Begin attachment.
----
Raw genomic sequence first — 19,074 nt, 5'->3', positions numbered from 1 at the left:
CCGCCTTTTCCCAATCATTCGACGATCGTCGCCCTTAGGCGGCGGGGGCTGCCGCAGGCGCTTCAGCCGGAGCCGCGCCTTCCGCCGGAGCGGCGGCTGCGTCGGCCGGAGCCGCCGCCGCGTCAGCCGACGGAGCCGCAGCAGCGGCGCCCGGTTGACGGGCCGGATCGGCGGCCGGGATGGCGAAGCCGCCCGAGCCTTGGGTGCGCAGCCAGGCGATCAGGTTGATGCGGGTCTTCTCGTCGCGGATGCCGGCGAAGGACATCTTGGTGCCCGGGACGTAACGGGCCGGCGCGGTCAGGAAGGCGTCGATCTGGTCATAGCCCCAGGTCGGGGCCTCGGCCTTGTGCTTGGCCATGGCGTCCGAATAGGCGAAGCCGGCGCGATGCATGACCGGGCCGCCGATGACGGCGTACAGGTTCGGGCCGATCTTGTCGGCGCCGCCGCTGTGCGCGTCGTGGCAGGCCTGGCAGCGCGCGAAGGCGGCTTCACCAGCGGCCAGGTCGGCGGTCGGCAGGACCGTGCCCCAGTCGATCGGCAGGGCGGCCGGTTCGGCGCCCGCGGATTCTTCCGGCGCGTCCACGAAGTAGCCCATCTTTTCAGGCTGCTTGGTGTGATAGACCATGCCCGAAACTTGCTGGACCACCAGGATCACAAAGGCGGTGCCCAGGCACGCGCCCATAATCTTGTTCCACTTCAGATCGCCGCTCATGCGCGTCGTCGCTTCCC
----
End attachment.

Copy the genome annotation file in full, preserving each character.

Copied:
Raw genomic sequence first — 19,074 nt, 5'->3', positions numbered from 1 at the left:
CCGCCTTTTCCCAATCATTCGACGATCGTCGCCCTTAGGCGGCGGGGGCTGCCGCAGGCGCTTCAGCCGGAGCCGCGCCTTCCGCCGGAGCGGCGGCTGCGTCGGCCGGAGCCGCCGCCGCGTCAGCCGACGGAGCCGCAGCAGCGGCGCCCGGTTGACGGGCCGGATCGGCGGCCGGGATGGCGAAGCCGCCCGAGCCTTGGGTGCGCAGCCAGGCGATCAGGTTGATGCGGGTCTTCTCGTCGCGGATGCCGGCGAAGGACATCTTGGTGCCCGGGACGTAACGGGCCGGCGCGGTCAGGAAGGCGTCGATCTGGTCATAGCCCCAGGTCGGGGCCTCGGCCTTGTGCTTGGCCATGGCGTCCGAATAGGCGAAGCCGGCGCGATGCATGACCGGGCCGCCGATGACGGCGTACAGGTTCGGGCCGATCTTGTCGGCGCCGCCGCTGTGCGCGTCGTGGCAGGCCTGGCAGCGCGCGAAGGCGGCTTCACCAGCGGCCAGGTCGGCGGTCGGCAGGACCGTGCCCCAGTCGATCGGCAGGGCGGCCGGTTCGGCGCCCGCGGATTCTTCCGGCGCGTCCACGAAGTAGCCCATCTTTTCAGGCTGCTTGGTGTGATAGACCATGCCCGAAACTTGCTGGACCACCAGGATCACAAAGGCGGTGCCCAGGCACGCGCCCATAATCTTGTTCCACTTCAGATCGCCGCTCATGCGCGTCGTCGCTTCCC